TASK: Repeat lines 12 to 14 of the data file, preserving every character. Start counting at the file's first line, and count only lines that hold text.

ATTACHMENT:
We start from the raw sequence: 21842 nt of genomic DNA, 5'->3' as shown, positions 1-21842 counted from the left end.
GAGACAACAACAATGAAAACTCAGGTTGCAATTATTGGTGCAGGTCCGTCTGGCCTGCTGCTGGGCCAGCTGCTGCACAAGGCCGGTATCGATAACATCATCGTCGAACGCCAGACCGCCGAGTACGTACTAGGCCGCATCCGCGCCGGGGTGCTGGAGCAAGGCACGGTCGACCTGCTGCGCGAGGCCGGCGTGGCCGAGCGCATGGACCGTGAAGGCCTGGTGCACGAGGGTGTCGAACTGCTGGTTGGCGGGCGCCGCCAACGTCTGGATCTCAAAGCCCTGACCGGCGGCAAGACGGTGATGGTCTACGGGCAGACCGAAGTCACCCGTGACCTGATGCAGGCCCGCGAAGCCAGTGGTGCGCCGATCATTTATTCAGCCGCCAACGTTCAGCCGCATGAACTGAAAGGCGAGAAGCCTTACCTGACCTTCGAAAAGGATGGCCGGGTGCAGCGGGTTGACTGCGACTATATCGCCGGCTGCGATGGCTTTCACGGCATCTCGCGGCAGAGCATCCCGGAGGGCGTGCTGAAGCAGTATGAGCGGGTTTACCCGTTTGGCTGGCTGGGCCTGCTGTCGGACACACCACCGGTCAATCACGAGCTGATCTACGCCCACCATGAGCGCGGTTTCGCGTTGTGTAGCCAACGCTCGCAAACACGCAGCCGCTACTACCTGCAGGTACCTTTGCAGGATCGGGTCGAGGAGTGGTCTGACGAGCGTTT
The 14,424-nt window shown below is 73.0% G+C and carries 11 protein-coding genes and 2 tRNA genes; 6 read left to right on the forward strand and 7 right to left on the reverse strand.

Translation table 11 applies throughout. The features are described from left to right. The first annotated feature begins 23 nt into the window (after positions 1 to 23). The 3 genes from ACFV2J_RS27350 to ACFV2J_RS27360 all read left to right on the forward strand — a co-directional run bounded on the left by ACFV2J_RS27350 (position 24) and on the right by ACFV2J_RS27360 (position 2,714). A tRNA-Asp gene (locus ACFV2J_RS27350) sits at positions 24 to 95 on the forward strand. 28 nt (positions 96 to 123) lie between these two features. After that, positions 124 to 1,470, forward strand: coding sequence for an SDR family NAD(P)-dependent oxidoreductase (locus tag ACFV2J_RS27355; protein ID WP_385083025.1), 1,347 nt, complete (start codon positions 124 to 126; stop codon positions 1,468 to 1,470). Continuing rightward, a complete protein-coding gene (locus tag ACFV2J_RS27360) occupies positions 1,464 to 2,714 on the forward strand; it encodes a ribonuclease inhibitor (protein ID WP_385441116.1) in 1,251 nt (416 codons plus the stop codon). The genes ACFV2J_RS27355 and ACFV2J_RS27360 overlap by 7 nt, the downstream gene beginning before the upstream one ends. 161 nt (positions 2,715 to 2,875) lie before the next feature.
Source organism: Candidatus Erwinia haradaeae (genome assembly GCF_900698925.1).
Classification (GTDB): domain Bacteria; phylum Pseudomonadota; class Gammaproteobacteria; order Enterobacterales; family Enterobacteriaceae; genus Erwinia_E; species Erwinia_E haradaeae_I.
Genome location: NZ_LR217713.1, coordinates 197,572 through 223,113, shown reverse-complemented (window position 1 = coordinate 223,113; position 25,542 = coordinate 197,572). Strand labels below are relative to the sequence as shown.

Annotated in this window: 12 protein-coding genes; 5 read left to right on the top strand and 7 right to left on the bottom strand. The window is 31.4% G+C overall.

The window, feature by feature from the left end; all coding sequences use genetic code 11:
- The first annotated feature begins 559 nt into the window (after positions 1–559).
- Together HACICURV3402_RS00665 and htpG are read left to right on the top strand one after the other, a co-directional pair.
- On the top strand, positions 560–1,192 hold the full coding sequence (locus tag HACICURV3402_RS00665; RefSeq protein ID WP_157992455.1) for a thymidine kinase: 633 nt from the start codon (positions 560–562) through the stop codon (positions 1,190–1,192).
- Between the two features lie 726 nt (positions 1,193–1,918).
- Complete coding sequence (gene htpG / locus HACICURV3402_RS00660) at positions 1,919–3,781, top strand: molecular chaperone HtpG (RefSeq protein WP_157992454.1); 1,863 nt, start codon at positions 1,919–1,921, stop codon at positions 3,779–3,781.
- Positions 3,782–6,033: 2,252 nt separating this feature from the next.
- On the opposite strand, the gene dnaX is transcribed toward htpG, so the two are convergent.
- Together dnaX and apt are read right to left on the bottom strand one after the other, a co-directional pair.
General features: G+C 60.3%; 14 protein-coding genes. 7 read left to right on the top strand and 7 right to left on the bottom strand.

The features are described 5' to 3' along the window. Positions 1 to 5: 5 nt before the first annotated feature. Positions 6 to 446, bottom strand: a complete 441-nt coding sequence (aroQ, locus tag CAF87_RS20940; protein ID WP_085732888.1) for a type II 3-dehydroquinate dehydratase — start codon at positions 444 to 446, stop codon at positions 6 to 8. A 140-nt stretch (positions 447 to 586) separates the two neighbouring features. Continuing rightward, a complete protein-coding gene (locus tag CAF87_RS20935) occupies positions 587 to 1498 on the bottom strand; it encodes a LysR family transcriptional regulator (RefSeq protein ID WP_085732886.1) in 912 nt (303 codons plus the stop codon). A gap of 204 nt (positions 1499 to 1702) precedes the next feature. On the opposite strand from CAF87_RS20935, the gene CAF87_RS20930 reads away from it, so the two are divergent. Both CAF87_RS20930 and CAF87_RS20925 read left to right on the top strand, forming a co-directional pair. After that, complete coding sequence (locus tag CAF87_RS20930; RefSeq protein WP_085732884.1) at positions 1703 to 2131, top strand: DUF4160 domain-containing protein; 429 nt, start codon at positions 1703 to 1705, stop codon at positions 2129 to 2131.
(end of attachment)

- On the top strand, positions 560–1,192 hold the full coding sequence (locus tag HACICURV3402_RS00665; RefSeq protein ID WP_157992455.1) for a thymidine kinase: 633 nt from the start codon (positions 560–562) through the stop codon (positions 1,190–1,192).
- Between the two features lie 726 nt (positions 1,193–1,918).
- Complete coding sequence (gene htpG / locus HACICURV3402_RS00660) at positions 1,919–3,781, top strand: molecular chaperone HtpG (RefSeq protein WP_157992454.1); 1,863 nt, start codon at positions 1,919–1,921, stop codon at positions 3,779–3,781.